Two cousin sisters from a family of goatherds in Rajasthan, an electrician’s son in Meerut, and daughters of a Dehradun taxi driver and a truck mechanic in Agra. Poverty is the background fixture for all of them, but they bucked resource inequities to reach their full academic potential. They cleared the medical college entrance exam NEET– UG 2023—and will, in the course of time, become first-time doctors in their families, or perhaps in their extended clans.
Cousins Ritu Yadav, 19, and Kareena Yadav, 20, are from a family of goatherds in Nangal Tulsidas village of Jamwa Ramgarh in Jaipur. They cleared NEET this year—a staggering feat for a family that until now had a lone graduate, Thakarsi Yadav, a retired science teacher who pushed his nieces to realise his dream of seeing someone of his own “wearing a stethoscope”. “I carried a dream of seeing children from my family become doctors ever since I failed in the medical entrance test of 1983-84,” said Thakarsi, who trained his two nieces and later put them in a coaching institute for seven months. Kareena’s father, Nanchu Ram, and Ritu’s father, Hanuman Sahay, own two bighas of land each and a few goats, which are the main source of their livelihood.
When 17-year-old Shivam Patel, son of an electrician in Meerut, secured the 29th rank in NEET this year, “it’s a dream come true” for the youngster whose favourite movie is a tale of triumph of the human spirit, ‘The Shawshank Redemption’. Shivam’s family lives in a small two-room house along a busy road. He’s so determined that even the constant hum of traffic couldn’t break his concentration when he was studying—long hours, of course. Homemakermother Seema and father Arvind Patel stood by him, as did his sister, a nurse in a Lucknow hospital. Mother Seema said he would be the first in the entire clan to become a doctor.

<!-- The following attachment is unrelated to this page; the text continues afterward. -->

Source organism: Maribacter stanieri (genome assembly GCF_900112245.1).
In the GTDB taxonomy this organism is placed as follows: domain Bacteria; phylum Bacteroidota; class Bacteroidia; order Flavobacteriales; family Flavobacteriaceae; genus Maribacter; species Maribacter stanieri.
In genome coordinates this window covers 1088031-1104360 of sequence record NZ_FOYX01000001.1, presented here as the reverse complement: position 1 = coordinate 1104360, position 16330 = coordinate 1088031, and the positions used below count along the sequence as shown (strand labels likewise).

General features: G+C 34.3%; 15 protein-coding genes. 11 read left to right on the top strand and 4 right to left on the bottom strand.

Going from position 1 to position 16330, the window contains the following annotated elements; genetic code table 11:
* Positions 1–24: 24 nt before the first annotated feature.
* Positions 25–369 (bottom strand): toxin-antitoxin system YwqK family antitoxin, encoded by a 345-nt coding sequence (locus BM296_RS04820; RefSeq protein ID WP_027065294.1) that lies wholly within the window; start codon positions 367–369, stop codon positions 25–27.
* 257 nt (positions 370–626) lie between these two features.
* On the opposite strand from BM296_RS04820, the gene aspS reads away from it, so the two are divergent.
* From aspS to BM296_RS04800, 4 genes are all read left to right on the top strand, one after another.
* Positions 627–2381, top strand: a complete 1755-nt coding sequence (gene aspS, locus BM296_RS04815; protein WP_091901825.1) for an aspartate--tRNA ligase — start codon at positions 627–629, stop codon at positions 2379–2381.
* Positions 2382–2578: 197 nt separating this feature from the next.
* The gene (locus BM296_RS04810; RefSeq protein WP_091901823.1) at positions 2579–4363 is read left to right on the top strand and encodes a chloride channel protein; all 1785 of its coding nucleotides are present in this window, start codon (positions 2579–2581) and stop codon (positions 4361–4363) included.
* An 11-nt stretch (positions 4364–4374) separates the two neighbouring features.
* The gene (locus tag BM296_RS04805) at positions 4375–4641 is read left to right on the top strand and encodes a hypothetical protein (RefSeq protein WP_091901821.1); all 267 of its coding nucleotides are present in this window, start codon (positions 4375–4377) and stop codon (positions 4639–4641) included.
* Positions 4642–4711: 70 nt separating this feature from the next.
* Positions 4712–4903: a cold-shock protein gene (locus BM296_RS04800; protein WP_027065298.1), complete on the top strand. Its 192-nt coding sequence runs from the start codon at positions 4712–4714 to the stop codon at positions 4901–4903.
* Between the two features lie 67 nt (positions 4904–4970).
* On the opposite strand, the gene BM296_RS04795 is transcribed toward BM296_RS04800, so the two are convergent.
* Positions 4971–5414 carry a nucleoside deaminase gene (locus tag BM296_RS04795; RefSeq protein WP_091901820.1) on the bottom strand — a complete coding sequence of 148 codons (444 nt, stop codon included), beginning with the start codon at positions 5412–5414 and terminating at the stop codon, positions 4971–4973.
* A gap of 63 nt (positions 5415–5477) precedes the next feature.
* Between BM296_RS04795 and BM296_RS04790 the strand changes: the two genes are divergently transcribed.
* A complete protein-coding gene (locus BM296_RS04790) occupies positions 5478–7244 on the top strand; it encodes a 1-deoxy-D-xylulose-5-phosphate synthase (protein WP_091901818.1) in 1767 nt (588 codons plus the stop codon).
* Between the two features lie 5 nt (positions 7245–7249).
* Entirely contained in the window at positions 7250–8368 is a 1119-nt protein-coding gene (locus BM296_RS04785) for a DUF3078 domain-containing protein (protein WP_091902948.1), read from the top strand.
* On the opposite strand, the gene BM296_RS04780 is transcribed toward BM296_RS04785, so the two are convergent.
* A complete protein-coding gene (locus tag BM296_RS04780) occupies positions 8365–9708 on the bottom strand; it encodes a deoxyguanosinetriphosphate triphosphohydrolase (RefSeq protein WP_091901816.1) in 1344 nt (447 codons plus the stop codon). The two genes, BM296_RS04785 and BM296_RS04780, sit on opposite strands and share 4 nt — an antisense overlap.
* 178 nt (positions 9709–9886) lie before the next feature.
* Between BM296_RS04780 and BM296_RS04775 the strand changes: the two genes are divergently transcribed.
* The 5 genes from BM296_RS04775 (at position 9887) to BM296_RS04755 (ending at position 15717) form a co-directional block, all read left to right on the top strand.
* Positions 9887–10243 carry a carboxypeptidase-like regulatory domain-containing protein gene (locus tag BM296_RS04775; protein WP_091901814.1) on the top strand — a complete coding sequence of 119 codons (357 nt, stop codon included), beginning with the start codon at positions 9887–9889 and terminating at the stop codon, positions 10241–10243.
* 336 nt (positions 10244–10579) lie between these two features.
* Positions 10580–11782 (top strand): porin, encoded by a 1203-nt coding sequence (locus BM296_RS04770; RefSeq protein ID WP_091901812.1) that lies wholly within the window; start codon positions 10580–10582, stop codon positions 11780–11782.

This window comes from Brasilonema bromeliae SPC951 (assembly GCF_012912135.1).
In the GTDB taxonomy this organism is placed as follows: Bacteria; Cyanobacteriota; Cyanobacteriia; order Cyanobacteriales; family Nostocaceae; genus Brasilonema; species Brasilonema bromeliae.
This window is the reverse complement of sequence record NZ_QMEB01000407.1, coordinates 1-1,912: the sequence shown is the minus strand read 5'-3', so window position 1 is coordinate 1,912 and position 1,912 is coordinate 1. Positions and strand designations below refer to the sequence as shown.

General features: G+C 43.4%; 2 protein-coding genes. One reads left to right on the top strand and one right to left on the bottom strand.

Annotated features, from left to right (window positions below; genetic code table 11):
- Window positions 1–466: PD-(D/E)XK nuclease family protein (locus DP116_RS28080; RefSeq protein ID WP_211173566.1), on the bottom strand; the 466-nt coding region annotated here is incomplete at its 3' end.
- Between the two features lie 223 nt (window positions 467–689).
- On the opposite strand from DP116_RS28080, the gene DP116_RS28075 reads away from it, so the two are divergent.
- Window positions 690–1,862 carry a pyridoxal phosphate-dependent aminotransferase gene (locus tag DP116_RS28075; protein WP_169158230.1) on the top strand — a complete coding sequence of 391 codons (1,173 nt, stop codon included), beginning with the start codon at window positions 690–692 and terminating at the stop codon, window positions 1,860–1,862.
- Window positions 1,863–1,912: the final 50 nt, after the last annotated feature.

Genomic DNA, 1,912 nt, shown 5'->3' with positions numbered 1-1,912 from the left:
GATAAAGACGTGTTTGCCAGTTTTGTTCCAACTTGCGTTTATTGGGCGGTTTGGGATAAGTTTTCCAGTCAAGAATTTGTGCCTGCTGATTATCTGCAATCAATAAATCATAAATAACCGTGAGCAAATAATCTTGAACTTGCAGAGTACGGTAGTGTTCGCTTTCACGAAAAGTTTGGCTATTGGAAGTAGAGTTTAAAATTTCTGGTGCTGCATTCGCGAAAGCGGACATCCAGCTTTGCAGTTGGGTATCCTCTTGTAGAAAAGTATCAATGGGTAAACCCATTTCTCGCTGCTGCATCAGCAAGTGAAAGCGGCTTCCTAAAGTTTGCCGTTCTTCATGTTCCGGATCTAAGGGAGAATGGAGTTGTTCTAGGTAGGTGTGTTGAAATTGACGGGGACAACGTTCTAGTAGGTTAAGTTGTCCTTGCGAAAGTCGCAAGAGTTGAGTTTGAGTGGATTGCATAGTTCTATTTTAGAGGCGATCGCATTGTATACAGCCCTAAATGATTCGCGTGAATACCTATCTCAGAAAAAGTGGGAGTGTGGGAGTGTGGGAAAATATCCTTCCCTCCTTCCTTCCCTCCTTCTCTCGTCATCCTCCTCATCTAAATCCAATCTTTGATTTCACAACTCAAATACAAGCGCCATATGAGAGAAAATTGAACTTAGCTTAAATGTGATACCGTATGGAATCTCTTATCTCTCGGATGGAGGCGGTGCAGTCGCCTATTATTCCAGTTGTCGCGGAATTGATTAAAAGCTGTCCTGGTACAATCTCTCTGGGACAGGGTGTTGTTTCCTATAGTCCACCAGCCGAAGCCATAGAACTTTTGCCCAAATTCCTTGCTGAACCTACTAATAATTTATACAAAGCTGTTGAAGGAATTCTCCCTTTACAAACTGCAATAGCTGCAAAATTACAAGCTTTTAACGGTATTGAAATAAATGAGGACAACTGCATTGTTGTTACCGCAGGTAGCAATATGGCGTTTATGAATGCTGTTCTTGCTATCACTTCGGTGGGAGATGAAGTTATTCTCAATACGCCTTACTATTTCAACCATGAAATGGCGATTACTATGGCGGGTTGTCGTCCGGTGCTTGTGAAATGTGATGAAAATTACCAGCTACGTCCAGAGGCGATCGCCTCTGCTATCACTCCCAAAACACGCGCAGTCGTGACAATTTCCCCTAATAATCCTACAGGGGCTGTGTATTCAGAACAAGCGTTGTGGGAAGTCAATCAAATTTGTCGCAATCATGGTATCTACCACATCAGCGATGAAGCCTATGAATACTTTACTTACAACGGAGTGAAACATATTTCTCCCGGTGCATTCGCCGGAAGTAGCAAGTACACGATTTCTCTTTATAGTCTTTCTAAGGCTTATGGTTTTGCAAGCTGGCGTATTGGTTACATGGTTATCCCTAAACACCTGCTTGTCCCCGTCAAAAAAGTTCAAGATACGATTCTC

Aarti Jha, the 21-year old daughter of a truck mechanic in Agra, secured 192nd rank in NEET this year. “I cannot express in words how happy I am. This result gave me the strength to forget all the nightmares I faced. I used to travel to my coaching centre 17 km away from my area. I walked 3 km every day to save Rs 10. For extra income, I used to give tuition classes to school students,” she said. Arti lives with her parents and three siblings in the Sewla area of Agra. Vishambhar Jha said his daughter has fulfilled his dream. “I earn around Rs 25,000 a month, and I have to spend a large amount on the education of my children. I use a 14-year-old bike to go to work. I will do whatever it takes to provide better education to my children.”
The medical profession always fascinated 20-yearold Dehradun native Jasneet Kaur, who in her second attempt at NEET, scored 588 marks out of 720 this year and took the allIndia ranking of 36,574. “I appeared for a scholarship test with Baluni classes and was in the super 50 batch in which the coaching fees were waived off. I am happy with my result this time and am eager for the admission process now,” said the daughter of a cab driver and a homemaker. “I had my family’s support to pursue my dreams,” she said.
(Inputs from Rajiv Saxena in Kota, Mohammad Dilshad in Agra, Krishna Chaudhary in Meerut, and Tanmayee Tyagi in Dehradun)


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